After three years of operation CPHR and SPHM had learnt to interact and were able to accommodate their different missions and orientations. Minister Soberón also understood the importance of consolidating public health research and teaching within a solid, well-recognized institution. In spite the fact that the economic crisis continued unabated, the minister convinced the President of Mexico to decree the establishment of the National Institute of Public Health (INSP) in 1987, confederating the public health teaching and research ministerial agencies together with a nascent Centre of Infectious Disease Research. INSP was made the tenth within the cadre of Mexico's well recognized national institutes of health, a strategy that no doubt helped to establish the prestige of public health research within the health sector as well as attract the talent needed for the Institute's future.

Participation of the private sector

The economic crisis threatened right from the start of the new administration in 1983 the country's drug supply and the development of the national pharmaceutical industry. This challenge could easily have detracted from any efforts at building public health research capacity. Far from it, this complex scenario was seized upon by the Minister as one more opportunity in his design for institution building. Several of the most enlightened business leaders were persuaded to endow in 1985 the Mexican Health Foundation (Funsalud) as an evidence-based policy formulation think-tank and a stronghold to support health research capacity building. FUNSALUD went on to promote strategic alliances for policy dialogue and development with academic institutions, the private sector, government, international organizations, civil society and other foundations abroad.

FUNSALUD supported since its inception health research by managing research funding for third parties and addressing "brain drain" by funding the return of researchers. It also stimulated national researchers through health research prizes. FUNSALUD and INSP developed many collaborative initiatives, some of which would be seminal to steer Mexico's third wave of health reform and to influence health systems development internationally. This was made possible in part through the appointment of Minister Soberón as the Executive President of FUNSALUD at the end of his term, as well as through the exchange of staff members through the years [14].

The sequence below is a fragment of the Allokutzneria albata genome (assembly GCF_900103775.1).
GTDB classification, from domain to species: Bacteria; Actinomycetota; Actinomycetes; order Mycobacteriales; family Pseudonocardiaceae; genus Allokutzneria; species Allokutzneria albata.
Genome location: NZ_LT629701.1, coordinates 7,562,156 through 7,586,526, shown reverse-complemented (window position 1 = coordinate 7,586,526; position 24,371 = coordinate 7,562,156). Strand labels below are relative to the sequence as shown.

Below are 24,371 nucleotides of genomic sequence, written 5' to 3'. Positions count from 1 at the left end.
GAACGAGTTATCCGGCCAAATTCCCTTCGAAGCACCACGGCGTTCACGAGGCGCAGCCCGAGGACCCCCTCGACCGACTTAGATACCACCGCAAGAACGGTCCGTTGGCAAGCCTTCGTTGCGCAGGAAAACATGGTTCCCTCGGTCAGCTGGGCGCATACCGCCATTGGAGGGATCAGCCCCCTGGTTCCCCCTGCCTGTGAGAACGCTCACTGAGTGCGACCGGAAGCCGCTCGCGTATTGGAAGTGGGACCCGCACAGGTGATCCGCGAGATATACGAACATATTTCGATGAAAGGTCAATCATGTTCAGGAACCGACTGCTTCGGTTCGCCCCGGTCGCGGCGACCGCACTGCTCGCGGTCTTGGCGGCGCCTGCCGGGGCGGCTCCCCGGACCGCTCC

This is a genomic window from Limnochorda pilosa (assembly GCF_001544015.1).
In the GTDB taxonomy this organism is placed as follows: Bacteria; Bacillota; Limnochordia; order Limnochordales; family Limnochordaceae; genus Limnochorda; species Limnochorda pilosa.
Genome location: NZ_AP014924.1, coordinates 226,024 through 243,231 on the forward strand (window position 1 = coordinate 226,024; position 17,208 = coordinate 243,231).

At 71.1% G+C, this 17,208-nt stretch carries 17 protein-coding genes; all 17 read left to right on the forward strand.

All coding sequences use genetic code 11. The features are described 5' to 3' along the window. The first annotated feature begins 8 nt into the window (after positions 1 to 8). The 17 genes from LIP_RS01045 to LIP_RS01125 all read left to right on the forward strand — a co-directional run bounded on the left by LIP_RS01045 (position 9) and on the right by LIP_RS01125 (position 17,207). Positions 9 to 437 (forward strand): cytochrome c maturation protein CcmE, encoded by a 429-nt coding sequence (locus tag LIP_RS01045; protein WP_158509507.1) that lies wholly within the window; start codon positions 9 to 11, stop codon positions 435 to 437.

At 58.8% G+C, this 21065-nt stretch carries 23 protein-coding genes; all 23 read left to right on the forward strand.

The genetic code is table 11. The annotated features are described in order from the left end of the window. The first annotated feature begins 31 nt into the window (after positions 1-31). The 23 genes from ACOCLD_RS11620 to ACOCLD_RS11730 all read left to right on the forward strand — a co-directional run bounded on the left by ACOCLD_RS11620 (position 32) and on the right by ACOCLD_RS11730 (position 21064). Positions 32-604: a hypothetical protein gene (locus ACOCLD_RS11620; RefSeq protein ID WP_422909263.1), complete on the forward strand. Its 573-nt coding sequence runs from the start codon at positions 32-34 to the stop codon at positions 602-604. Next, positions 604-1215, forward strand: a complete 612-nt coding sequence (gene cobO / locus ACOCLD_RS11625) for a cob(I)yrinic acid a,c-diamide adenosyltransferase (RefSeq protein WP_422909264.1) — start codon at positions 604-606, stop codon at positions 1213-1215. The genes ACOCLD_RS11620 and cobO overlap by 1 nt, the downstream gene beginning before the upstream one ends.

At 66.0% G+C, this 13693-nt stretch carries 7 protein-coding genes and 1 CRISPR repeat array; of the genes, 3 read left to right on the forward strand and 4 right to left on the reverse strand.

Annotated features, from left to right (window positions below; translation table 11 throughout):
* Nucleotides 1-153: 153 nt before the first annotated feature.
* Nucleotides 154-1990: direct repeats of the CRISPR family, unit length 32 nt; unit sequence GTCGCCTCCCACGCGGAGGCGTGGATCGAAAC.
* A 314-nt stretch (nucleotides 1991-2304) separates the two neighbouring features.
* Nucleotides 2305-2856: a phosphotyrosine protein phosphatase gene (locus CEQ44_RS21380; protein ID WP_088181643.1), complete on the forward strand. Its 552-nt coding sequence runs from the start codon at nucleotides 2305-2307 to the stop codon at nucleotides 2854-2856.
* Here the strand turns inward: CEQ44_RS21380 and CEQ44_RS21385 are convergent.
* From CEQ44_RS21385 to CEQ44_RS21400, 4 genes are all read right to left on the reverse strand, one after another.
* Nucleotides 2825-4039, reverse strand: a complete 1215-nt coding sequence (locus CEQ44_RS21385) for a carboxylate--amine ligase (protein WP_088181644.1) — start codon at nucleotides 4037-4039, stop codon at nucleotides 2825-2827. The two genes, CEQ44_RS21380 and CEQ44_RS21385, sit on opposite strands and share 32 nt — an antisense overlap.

The strategic value of collaboration between INSP and FUNSALUD was proven when the ambitious second wave of health reform started in 1983 came to a standstill in 1989, when the decentralization process was interrupted. Furthermore, health policy research came to be perceived as a threat by the Ministry of Health, in the context of its diminished power to steer the health sector as a whole. This challenge was seized upon as an opportunity by INSP, which went on to develop collaborations with academic and health service institutions in selected states to decentralize health systems research. INSP's Founding Director went on to become Funsalud's Executive Vice-President after his term ended, with the aim of launching the Health and the Economy Study. Supported by half a million dollars from FUNSALUD's own members, this ambitious undertaking carried out, for the first time in a developing country, a comprehensive analytical exercise including the measurement of the burden of disease, cost-effectiveness analysis of interventions national health accounts, and political mapping. While these tools had been initially developed mostly by international organizations on the basis of partial data, they were first tested and refined in Mexico as part of this effort. Funsalud's modest investment and leadership contributed international public goods that would later exert influence on a much wider scale.